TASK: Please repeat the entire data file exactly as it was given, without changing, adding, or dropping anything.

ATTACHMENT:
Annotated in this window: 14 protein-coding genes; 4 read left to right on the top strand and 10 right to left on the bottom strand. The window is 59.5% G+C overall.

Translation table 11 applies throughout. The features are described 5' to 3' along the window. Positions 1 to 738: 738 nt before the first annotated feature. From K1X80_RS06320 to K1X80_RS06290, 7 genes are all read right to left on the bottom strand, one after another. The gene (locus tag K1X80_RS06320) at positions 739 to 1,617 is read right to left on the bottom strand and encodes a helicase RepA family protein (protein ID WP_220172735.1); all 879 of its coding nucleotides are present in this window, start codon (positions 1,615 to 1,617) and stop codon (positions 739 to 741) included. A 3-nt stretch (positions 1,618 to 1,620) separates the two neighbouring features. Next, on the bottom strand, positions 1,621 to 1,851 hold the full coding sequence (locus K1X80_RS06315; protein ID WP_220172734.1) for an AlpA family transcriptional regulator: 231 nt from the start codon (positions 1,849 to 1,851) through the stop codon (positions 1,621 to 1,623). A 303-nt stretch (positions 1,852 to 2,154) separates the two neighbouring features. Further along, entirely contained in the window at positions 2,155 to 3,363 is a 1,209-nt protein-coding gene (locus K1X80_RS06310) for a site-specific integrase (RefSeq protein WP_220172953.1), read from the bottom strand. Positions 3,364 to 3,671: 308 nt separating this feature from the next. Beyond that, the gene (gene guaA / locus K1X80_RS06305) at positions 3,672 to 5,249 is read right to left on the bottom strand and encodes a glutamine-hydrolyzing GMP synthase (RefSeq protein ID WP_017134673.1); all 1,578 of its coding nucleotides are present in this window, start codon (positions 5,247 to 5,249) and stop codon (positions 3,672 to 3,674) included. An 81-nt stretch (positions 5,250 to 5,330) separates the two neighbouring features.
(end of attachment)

Annotated in this window: 14 protein-coding genes; 4 read left to right on the top strand and 10 right to left on the bottom strand. The window is 59.5% G+C overall.

Translation table 11 applies throughout. The features are described 5' to 3' along the window. Positions 1 to 738: 738 nt before the first annotated feature. From K1X80_RS06320 to K1X80_RS06290, 7 genes are all read right to left on the bottom strand, one after another. The gene (locus tag K1X80_RS06320) at positions 739 to 1,617 is read right to left on the bottom strand and encodes a helicase RepA family protein (protein ID WP_220172735.1); all 879 of its coding nucleotides are present in this window, start codon (positions 1,615 to 1,617) and stop codon (positions 739 to 741) included. A 3-nt stretch (positions 1,618 to 1,620) separates the two neighbouring features. Next, on the bottom strand, positions 1,621 to 1,851 hold the full coding sequence (locus K1X80_RS06315; protein ID WP_220172734.1) for an AlpA family transcriptional regulator: 231 nt from the start codon (positions 1,849 to 1,851) through the stop codon (positions 1,621 to 1,623). A 303-nt stretch (positions 1,852 to 2,154) separates the two neighbouring features. Further along, entirely contained in the window at positions 2,155 to 3,363 is a 1,209-nt protein-coding gene (locus K1X80_RS06310) for a site-specific integrase (RefSeq protein WP_220172953.1), read from the bottom strand. Positions 3,364 to 3,671: 308 nt separating this feature from the next. Beyond that, the gene (gene guaA / locus K1X80_RS06305) at positions 3,672 to 5,249 is read right to left on the bottom strand and encodes a glutamine-hydrolyzing GMP synthase (RefSeq protein ID WP_017134673.1); all 1,578 of its coding nucleotides are present in this window, start codon (positions 5,247 to 5,249) and stop codon (positions 3,672 to 3,674) included. An 81-nt stretch (positions 5,250 to 5,330) separates the two neighbouring features.